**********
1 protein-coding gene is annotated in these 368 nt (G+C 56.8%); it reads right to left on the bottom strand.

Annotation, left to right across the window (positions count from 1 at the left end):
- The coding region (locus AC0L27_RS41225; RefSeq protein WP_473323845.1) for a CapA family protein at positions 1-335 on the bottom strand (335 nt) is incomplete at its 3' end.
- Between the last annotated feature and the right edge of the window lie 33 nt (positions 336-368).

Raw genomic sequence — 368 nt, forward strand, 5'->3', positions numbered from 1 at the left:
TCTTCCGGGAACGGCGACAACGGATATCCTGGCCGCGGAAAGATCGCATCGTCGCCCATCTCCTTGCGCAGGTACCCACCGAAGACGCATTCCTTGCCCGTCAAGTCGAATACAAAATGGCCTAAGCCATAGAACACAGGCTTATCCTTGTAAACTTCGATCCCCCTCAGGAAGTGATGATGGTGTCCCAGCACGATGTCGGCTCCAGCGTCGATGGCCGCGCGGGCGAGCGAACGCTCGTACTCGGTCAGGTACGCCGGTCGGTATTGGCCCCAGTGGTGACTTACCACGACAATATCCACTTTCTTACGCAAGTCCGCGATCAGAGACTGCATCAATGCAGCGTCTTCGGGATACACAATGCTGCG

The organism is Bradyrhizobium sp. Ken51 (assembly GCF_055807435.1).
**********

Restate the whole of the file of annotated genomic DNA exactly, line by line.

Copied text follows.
1 protein-coding gene is annotated in these 368 nt (G+C 56.8%); it reads right to left on the bottom strand.

Annotation, left to right across the window (positions count from 1 at the left end):
- The coding region (locus AC0L27_RS41225; RefSeq protein WP_473323845.1) for a CapA family protein at positions 1-335 on the bottom strand (335 nt) is incomplete at its 3' end.
- Between the last annotated feature and the right edge of the window lie 33 nt (positions 336-368).

Raw genomic sequence — 368 nt, forward strand, 5'->3', positions numbered from 1 at the left:
TCTTCCGGGAACGGCGACAACGGATATCCTGGCCGCGGAAAGATCGCATCGTCGCCCATCTCCTTGCGCAGGTACCCACCGAAGACGCATTCCTTGCCCGTCAAGTCGAATACAAAATGGCCTAAGCCATAGAACACAGGCTTATCCTTGTAAACTTCGATCCCCCTCAGGAAGTGATGATGGTGTCCCAGCACGATGTCGGCTCCAGCGTCGATGGCCGCGCGGGCGAGCGAACGCTCGTACTCGGTCAGGTACGCCGGTCGGTATTGGCCCCAGTGGTGACTTACCACGACAATATCCACTTTCTTACGCAAGTCCGCGATCAGAGACTGCATCAATGCAGCGTCTTCGGGATACACAATGCTGCG

The organism is Bradyrhizobium sp. Ken51 (assembly GCF_055807435.1).